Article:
“Oh no, on consideration, I anticipate she would prevail.”
“You believe she would…” Caronas paused significantly… “prevail? So you would indubitably be eager to take on a terminal bet… for your much vaunted neck guard… to win.”
Carodoc turned pale at these words and Rhiannas was shocked at the suggestion, too. “Oh, I’m not sure…” he began, but he was cut across by Caronas.
“I would, of course, understand, were you not to have confidence in the ability of such an inadequate neck guard…” I could tell that Rhiannas was letting himself be provoked into making a stupid mistake but there was nothing I could do about it.
“She is but a transitor,” he protested, “whilst your neck guard is a prime.”
“A valid point,” she conceded. “Do you suppose that awarding your guard first choice of steed would adequately compensate for her relative lack of experience?”
“That would be eminently fair.”
As Caronas broke out of the circling formation and headed back towards the Edifice, there was something odd going on in Rhiannas’s mind… it was almost as if he was embarrassed or something.
At last he spoke across our mind link. “I take it you recognise the import of what was just said.”
“You just agreed to enter me in the upcoming ‘Neopyte Gates Race’ and, from Carodoc’s reaction, I could see you took on a serious wager. Have no fear, Master. I’ll do my best to win.”
“Of that I am certain,” he said, as he stretched out his wings and headed eastward once more into the steady rain. “For, should victory not be yours, I shall be obliged to combust you. I regret to inform you that I allowed myself to be provoked into gambling with your life.”
With his words, the rain seemed to turn to ice. The tumult of fear and anger that ought to be running through me was being blocked by the implanted node, leaving me feeling totally numb and empty.
“What about Carodoc?” I asked, remembering he’d been mentioned in the bet too.
“Therein lies the gratifying aspect to the whole!” Rhiannas replied. Of course he didn’t understand that Carodoc was my friend. I mean… he was a dragon… so he’d never really get the whole ‘friend’ idea. “For, should you triumph, you will enjoy the spectacle of that arrogant Caronas combusting her own tyro.”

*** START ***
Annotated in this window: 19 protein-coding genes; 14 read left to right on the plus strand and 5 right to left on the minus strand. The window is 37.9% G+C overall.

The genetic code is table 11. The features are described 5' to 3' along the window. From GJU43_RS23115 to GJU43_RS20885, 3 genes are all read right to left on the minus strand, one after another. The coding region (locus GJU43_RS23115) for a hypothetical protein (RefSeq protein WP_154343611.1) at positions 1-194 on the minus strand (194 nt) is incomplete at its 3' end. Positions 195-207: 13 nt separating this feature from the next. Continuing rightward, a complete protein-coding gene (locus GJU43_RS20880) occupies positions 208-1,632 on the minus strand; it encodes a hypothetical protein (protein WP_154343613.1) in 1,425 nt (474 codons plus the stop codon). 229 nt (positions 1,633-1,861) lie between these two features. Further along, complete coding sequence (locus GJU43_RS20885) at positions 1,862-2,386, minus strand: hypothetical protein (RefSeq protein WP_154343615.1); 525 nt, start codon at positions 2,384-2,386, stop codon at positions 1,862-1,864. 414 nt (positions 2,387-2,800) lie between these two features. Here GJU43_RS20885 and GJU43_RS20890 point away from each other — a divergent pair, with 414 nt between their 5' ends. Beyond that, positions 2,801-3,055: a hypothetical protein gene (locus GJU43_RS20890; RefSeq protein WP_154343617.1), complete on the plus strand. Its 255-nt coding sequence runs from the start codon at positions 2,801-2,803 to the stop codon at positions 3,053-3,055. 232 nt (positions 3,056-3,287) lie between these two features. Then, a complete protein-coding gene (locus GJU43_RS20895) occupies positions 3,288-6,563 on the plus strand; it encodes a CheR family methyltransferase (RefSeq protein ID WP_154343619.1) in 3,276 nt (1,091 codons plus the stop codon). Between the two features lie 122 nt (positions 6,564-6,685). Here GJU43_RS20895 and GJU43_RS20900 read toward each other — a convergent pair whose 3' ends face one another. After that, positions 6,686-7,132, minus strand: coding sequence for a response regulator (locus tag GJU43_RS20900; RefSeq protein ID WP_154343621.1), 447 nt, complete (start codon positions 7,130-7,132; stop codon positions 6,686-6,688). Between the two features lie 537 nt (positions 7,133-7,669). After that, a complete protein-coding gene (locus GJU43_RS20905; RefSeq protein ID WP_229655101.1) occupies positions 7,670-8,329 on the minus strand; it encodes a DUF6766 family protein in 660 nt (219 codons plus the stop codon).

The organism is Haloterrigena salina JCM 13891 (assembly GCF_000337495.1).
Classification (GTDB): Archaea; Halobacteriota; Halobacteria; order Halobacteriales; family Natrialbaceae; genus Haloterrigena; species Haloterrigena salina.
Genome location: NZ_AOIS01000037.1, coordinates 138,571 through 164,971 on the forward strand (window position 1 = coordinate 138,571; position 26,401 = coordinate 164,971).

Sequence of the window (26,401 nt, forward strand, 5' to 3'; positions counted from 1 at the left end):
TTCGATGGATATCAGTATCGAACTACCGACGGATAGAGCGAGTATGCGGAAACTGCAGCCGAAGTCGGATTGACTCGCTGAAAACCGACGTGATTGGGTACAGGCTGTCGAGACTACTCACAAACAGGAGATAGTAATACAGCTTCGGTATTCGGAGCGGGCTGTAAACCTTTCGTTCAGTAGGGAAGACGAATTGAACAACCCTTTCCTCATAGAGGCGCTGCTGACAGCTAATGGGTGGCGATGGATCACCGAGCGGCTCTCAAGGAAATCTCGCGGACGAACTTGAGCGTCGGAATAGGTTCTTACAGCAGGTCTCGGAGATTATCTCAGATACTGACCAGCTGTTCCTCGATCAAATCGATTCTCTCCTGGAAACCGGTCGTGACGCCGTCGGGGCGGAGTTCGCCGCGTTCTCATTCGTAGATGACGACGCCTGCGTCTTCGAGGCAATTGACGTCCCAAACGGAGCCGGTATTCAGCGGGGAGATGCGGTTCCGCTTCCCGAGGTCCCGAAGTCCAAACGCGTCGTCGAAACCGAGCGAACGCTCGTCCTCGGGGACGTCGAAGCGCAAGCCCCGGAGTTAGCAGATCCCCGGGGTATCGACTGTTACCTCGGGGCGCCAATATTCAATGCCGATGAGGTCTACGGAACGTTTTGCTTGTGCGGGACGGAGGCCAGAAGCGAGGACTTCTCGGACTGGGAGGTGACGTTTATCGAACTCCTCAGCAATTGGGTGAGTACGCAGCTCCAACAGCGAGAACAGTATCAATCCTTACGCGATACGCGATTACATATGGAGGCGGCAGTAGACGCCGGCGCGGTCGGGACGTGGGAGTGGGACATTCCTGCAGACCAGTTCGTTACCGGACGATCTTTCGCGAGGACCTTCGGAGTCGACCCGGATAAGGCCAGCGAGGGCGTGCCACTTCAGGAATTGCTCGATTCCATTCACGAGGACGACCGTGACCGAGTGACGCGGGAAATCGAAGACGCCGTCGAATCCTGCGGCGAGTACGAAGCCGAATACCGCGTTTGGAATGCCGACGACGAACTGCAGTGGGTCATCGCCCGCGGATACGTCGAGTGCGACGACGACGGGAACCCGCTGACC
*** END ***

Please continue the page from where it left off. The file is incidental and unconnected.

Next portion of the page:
I threw up my most solid shield as a familiar memory jumped into my mind: a tumbling body, wreathed in flames. But this time it wasn’t Megan’s face I saw writhing inside that inferno. It was Carodoc’s.
And the picture just wouldn’t leave my mind as we flew on into the lashing rain. Luckily Rhiannas didn’t notice because he was deep in thought, too.
“The end of the circle,” he said suddenly in the thoughtful, almost regretful tone that I now knew meant he was thinking about the girl called Rhian-Ceridwen.
“I’m sorry?” I said, jerking myself out of my own thoughts and putting my hand up to the torque around my neck.
Rhiannas gave himself a mental shake and this unfamiliar emotion swept over him… some sort of strange, alien regret or something. “Pray ignore that remark,” he told me. “I was considering events of the distant past and how they resonate with those of tonight”
After a couple more circuits, you could tell that the sun was up, even though it was still hidden by the cloud and heavy rain. Rhiannas broke from his patrol and headed back towards the island.
“You should consider which of Zalibar’s beasts you wish to ride in the race,” he said.
“That’s easy,” I answered. “I’ll take Liberty.”
“I am not familiar with that particular creature.”
“Until recently, he was a wild dragon and we only took his formal submission a couple of days ago. But his power and passion are much greater than anything else in the mews.”